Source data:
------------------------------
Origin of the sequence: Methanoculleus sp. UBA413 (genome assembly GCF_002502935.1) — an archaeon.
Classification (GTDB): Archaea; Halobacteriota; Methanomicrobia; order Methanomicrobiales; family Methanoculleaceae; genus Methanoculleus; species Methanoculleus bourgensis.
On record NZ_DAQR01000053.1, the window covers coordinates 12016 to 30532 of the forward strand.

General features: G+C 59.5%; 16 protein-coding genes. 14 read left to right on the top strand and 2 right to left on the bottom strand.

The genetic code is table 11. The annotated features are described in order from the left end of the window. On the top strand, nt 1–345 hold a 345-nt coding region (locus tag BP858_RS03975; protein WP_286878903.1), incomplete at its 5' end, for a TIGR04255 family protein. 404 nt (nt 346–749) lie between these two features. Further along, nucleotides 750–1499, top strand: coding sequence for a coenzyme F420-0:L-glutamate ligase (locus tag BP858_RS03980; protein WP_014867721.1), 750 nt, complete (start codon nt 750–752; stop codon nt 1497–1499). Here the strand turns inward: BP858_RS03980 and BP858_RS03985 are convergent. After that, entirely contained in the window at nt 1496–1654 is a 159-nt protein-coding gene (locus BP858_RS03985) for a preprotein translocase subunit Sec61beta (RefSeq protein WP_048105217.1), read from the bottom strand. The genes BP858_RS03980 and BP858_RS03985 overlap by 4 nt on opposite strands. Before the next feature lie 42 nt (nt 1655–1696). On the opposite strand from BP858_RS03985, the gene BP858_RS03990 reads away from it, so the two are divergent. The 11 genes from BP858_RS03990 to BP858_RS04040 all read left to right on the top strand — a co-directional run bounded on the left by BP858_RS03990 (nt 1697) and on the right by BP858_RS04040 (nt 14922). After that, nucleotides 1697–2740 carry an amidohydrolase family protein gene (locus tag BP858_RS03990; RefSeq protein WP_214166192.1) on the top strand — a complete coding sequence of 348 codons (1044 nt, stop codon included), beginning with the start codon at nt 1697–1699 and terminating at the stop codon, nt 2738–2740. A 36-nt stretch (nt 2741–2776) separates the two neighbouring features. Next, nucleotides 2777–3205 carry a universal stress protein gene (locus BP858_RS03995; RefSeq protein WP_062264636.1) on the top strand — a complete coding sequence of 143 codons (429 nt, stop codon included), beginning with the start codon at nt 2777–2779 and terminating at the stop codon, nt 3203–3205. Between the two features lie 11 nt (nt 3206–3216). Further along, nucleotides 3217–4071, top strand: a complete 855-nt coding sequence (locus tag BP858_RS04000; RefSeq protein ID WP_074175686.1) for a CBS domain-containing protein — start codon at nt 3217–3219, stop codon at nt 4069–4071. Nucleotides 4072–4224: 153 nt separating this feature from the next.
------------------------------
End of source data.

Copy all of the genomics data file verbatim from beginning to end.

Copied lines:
Origin of the sequence: Methanoculleus sp. UBA413 (genome assembly GCF_002502935.1) — an archaeon.
Classification (GTDB): Archaea; Halobacteriota; Methanomicrobia; order Methanomicrobiales; family Methanoculleaceae; genus Methanoculleus; species Methanoculleus bourgensis.
On record NZ_DAQR01000053.1, the window covers coordinates 12016 to 30532 of the forward strand.

General features: G+C 59.5%; 16 protein-coding genes. 14 read left to right on the top strand and 2 right to left on the bottom strand.

The genetic code is table 11. The annotated features are described in order from the left end of the window. On the top strand, nt 1–345 hold a 345-nt coding region (locus tag BP858_RS03975; protein WP_286878903.1), incomplete at its 5' end, for a TIGR04255 family protein. 404 nt (nt 346–749) lie between these two features. Further along, nucleotides 750–1499, top strand: coding sequence for a coenzyme F420-0:L-glutamate ligase (locus tag BP858_RS03980; protein WP_014867721.1), 750 nt, complete (start codon nt 750–752; stop codon nt 1497–1499). Here the strand turns inward: BP858_RS03980 and BP858_RS03985 are convergent. After that, entirely contained in the window at nt 1496–1654 is a 159-nt protein-coding gene (locus BP858_RS03985) for a preprotein translocase subunit Sec61beta (RefSeq protein WP_048105217.1), read from the bottom strand. The genes BP858_RS03980 and BP858_RS03985 overlap by 4 nt on opposite strands. Before the next feature lie 42 nt (nt 1655–1696). On the opposite strand from BP858_RS03985, the gene BP858_RS03990 reads away from it, so the two are divergent. The 11 genes from BP858_RS03990 to BP858_RS04040 all read left to right on the top strand — a co-directional run bounded on the left by BP858_RS03990 (nt 1697) and on the right by BP858_RS04040 (nt 14922). After that, nucleotides 1697–2740 carry an amidohydrolase family protein gene (locus tag BP858_RS03990; RefSeq protein WP_214166192.1) on the top strand — a complete coding sequence of 348 codons (1044 nt, stop codon included), beginning with the start codon at nt 1697–1699 and terminating at the stop codon, nt 2738–2740. A 36-nt stretch (nt 2741–2776) separates the two neighbouring features. Next, nucleotides 2777–3205 carry a universal stress protein gene (locus BP858_RS03995; RefSeq protein WP_062264636.1) on the top strand — a complete coding sequence of 143 codons (429 nt, stop codon included), beginning with the start codon at nt 2777–2779 and terminating at the stop codon, nt 3203–3205. Between the two features lie 11 nt (nt 3206–3216). Further along, nucleotides 3217–4071, top strand: a complete 855-nt coding sequence (locus tag BP858_RS04000; RefSeq protein ID WP_074175686.1) for a CBS domain-containing protein — start codon at nt 3217–3219, stop codon at nt 4069–4071. Nucleotides 4072–4224: 153 nt separating this feature from the next.